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Primula Biodiversity Conservation in the Central Siberian Botanical Garden, Novosibirsk, Russia

Volume 3 Number 4 - June 2000

Nataliya K. Kovtonyuk, Yurii V Ovchinnikov & Nickolai R. Bogatyrev

Thirteen species of primrose grow in Siberia, which accounts for 3% of the worldwide Primula biodiversity. More than half of them are in need of conservation. Many primrose species are in cultivation as medicinal plants and for the development of new decorative cultivars.

Species of Primula are under threat because they are early blooming decorative plants, which attract the attention of bouquet lovers and gardeners in early spring. Some of the species can reproduce vegetatively, but many of wild Primula species propagate by seed, so if they are picked in the blooming stage they are not able to set seed. To date the strategy of wild Primula seed reproduction has not been studied.

Conservation of biological diversity is possible through the creation of a network of refuges, national parks or nature reserves. Each species also needs an individual recovery programme. It is necessary to bring endangered plants into cultivation in botanical gardens to study their reproduction in order to restore populations to the wild.

Some authors point out, that when wild Primula is brought into cultivation, the plants do not set fruits, or the seeds are sterile. In nature Primula is pollinated by bumblebees and single bees. It is possible that the reduction in seed set is due to the decrease in the number of pollinators which has led to a gradual drop in the abundance and disappearance of the species.

Two ways of pollination and subsequent fruiting of Primula are theoretically possible: cross pollination by insects and self-pollination in the absence of the pollinators. Heterostyly, is observed in some Primula plants and increases outbreeding. More seeds are formed by cross pollination between individuals with different forms of flowers. Therefore, wild Primula plants need natural pollinators. Primula biodiversity conservation is impossible without the protection, attraction and cultivation of the appropriate pollinators and vice versa.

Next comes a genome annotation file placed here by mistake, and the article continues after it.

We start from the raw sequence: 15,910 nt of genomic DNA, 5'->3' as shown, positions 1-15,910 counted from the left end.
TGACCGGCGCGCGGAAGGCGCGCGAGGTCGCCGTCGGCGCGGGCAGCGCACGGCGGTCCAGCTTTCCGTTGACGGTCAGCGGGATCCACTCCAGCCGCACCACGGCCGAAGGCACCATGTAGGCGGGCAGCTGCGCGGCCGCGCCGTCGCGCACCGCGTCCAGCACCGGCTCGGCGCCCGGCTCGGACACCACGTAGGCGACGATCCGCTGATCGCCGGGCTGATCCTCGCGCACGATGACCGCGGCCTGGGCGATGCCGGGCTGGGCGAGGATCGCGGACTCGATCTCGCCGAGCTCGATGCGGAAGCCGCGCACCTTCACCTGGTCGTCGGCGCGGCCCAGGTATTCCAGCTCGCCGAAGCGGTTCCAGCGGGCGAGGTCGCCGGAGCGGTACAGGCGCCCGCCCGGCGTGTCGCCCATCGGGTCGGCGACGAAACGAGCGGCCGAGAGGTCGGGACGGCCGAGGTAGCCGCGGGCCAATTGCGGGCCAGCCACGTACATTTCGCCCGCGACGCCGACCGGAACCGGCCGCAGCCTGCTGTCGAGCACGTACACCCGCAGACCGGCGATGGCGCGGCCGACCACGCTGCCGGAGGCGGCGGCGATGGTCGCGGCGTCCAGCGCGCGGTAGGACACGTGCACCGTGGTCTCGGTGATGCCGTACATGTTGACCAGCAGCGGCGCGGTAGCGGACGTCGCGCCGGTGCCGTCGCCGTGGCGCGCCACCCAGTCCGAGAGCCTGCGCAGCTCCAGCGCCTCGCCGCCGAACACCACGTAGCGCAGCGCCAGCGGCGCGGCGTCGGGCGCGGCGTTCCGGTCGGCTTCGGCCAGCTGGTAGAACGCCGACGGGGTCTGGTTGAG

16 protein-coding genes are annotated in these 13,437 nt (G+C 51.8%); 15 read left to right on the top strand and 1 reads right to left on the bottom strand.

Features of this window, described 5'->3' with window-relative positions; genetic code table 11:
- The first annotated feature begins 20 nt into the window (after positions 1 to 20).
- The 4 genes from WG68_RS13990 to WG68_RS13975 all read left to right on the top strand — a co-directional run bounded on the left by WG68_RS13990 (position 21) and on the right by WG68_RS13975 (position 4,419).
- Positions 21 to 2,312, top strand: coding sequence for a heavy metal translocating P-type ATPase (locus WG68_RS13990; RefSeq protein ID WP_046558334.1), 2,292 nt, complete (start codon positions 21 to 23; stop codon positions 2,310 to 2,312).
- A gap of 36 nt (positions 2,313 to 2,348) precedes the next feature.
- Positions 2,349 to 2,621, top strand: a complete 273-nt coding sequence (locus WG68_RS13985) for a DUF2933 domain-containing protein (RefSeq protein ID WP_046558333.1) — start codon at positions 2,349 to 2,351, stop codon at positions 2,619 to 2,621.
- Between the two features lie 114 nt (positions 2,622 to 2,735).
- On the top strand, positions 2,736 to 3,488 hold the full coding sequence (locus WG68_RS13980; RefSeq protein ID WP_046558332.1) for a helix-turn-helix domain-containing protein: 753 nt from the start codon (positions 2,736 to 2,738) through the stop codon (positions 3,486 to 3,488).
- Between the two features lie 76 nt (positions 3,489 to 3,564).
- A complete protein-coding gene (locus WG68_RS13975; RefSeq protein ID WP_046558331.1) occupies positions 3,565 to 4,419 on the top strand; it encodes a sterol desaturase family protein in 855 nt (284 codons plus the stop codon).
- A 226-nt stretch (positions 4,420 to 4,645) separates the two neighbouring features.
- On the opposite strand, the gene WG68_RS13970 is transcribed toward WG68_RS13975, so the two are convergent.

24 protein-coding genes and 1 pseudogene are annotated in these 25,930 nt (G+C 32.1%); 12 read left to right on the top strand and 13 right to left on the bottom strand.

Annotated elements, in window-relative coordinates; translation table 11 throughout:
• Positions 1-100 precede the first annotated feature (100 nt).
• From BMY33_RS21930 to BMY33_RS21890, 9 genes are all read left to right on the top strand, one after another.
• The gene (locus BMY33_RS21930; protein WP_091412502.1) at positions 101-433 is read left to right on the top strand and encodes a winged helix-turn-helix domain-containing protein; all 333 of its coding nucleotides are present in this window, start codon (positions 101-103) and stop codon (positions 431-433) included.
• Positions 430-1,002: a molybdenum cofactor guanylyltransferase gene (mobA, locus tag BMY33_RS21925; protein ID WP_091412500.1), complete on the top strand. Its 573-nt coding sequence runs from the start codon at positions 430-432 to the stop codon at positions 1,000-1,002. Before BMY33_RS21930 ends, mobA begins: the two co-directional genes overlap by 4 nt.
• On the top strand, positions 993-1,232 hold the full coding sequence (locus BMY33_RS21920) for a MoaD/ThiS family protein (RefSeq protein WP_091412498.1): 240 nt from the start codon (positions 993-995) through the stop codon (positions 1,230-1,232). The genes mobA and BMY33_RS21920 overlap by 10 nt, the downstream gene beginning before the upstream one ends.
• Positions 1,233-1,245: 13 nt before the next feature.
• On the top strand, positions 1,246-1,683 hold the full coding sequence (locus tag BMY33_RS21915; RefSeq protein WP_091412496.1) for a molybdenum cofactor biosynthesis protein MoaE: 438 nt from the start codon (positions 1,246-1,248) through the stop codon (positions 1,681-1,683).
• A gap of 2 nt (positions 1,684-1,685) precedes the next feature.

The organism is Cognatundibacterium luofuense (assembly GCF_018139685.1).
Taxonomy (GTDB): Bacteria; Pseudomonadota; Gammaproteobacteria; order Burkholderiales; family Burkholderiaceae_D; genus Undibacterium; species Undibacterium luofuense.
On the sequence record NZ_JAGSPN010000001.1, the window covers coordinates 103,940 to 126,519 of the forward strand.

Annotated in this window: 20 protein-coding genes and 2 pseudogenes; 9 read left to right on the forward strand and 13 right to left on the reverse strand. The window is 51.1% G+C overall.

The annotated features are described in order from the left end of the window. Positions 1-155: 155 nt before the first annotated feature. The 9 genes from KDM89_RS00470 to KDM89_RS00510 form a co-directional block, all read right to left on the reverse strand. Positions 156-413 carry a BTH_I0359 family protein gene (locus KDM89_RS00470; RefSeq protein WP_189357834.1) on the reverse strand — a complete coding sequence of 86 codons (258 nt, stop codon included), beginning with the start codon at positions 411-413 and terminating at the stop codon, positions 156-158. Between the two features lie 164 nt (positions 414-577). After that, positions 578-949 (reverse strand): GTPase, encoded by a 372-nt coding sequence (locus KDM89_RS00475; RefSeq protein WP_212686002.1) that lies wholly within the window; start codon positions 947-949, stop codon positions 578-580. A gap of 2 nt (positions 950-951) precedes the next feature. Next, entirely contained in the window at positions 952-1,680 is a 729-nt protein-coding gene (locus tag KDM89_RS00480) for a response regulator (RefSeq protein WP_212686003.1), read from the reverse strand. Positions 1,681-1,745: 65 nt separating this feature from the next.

The Central Siberian Botanical Garden, Novosibirsk has a collection of wild primrose in the Bonsai Park of Natural Flora of Siberia. There are: Primula macrocalyx Bunge, P.pallasii Lehm., P. nivalis Pallas, P.cortusoides L and P. sieboldii E. Morren. The plants were taken from natural populations and planted in similar sites based on ecological and geographical conditions and the presence of the natural pollinators of Primula.

To provide reliable and adequate pollination, we arranged special measures to attract wild pollinators (bumblebees in our case). Artificial bee hives were installed around the experimental plot. Forty per cent of the nest-boxes were occupied by bumblebees Bombus hypnorum L.-pollinators of Primula. The hives had an original "double-decker" design. It excluded the exhausting competition between bumblebees and wasps for the nesting cavity: the upper compartment (supplied with the nesting material ¾ cotton wool) was occupied by bumblebees, and the lower one was inhabited inevitably by wasps or hornets, because it was empty. This double-compartment hive is highly recommended for arboreta, nurseries, botanical gardens and nature reserves as a nesting box. In August 1999, P. pallasii, P. macrocalyx, P. sieboldii were pollinated and formed viable seeds.

A computer database of North Asian primrose in Access-97 has been created. It consists of morphology, nomenclature, ecological data, photographs and drawings of plants and information on the distribution of the species.

It is planned to build up a collection of new specimens and species to study the reproductive biology of the primrose in natural populations and the botanical garden.